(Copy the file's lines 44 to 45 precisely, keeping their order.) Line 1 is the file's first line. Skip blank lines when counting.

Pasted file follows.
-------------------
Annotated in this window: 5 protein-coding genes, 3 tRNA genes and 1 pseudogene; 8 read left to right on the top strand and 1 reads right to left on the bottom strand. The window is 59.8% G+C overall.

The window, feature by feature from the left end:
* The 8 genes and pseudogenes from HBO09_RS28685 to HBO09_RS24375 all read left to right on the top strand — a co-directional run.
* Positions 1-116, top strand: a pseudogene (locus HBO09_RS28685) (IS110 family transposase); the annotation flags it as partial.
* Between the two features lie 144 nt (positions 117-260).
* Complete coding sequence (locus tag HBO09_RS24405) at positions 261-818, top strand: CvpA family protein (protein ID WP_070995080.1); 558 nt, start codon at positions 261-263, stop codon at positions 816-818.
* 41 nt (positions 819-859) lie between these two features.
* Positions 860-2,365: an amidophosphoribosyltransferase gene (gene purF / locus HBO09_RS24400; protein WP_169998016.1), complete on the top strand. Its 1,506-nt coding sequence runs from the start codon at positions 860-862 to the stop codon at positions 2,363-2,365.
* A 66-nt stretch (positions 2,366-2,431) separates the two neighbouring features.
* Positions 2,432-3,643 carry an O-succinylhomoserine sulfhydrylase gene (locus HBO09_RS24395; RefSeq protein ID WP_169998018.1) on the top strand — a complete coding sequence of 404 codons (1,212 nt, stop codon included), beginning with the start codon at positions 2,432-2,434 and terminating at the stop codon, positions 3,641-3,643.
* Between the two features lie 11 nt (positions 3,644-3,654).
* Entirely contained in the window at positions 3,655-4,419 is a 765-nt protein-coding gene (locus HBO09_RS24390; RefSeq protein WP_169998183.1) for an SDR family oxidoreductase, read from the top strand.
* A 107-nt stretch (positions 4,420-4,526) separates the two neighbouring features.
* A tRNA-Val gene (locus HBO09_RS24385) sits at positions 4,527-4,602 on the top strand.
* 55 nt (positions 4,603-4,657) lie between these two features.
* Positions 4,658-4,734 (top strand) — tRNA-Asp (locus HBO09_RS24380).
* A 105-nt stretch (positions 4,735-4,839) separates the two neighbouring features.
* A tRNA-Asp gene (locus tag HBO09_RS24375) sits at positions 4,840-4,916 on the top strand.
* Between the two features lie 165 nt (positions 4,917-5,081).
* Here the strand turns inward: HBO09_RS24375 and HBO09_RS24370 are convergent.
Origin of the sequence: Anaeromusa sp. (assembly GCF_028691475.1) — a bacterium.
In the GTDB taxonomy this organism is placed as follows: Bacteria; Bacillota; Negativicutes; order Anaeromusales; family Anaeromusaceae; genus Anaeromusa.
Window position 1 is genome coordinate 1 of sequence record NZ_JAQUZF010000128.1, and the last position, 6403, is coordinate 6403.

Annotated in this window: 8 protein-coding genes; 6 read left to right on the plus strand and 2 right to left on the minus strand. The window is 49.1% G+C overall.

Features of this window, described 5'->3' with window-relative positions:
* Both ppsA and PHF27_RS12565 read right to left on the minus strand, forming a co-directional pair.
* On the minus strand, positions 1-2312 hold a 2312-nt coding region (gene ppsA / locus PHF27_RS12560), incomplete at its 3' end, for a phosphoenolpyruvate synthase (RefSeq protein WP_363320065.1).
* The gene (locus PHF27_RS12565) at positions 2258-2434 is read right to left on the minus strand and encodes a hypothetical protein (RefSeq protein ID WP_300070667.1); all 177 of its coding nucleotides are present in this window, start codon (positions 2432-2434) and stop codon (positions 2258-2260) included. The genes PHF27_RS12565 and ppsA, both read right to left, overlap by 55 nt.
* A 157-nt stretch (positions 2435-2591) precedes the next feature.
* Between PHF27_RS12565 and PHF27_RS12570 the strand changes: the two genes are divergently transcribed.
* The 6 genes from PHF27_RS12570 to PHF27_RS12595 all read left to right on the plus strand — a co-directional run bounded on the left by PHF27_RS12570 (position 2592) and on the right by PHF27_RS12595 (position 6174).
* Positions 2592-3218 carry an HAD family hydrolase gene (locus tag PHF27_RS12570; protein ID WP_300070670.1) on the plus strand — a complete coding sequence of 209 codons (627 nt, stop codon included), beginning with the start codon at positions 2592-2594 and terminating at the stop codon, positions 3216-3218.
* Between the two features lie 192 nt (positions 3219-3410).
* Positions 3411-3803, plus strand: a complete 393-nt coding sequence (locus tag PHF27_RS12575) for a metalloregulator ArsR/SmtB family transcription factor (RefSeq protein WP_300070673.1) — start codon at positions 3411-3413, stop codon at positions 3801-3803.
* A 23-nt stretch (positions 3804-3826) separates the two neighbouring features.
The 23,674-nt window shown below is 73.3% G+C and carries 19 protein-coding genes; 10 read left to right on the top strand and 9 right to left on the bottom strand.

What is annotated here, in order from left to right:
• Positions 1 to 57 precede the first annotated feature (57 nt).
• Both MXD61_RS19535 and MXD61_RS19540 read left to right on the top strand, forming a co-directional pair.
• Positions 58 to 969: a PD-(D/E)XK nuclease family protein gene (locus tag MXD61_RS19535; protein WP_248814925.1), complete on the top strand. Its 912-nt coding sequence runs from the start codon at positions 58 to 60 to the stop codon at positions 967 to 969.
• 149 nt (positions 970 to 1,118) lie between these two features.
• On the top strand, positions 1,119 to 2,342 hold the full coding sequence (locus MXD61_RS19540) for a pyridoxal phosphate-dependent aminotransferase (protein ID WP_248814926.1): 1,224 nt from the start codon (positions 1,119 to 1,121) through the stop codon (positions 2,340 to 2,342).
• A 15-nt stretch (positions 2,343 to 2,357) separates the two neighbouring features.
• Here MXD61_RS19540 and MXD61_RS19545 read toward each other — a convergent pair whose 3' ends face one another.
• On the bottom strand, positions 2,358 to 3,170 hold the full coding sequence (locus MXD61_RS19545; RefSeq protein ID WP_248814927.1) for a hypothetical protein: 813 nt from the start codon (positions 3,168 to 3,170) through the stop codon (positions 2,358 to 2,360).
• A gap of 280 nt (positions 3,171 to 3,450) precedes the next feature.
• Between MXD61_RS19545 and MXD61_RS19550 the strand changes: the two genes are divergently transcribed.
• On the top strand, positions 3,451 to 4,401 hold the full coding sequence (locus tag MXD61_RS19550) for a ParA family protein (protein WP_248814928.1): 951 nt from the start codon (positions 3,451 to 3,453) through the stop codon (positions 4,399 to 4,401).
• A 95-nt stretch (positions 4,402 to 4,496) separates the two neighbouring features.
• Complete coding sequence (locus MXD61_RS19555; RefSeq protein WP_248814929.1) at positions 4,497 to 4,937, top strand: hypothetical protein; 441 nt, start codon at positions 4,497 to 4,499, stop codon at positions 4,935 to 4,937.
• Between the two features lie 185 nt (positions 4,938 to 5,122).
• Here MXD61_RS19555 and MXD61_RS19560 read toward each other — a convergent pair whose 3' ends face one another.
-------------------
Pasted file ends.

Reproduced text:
• Here MXD61_RS19540 and MXD61_RS19545 read toward each other — a convergent pair whose 3' ends face one another.
• On the bottom strand, positions 2,358 to 3,170 hold the full coding sequence (locus MXD61_RS19545; RefSeq protein ID WP_248814927.1) for a hypothetical protein: 813 nt from the start codon (positions 3,168 to 3,170) through the stop codon (positions 2,358 to 2,360).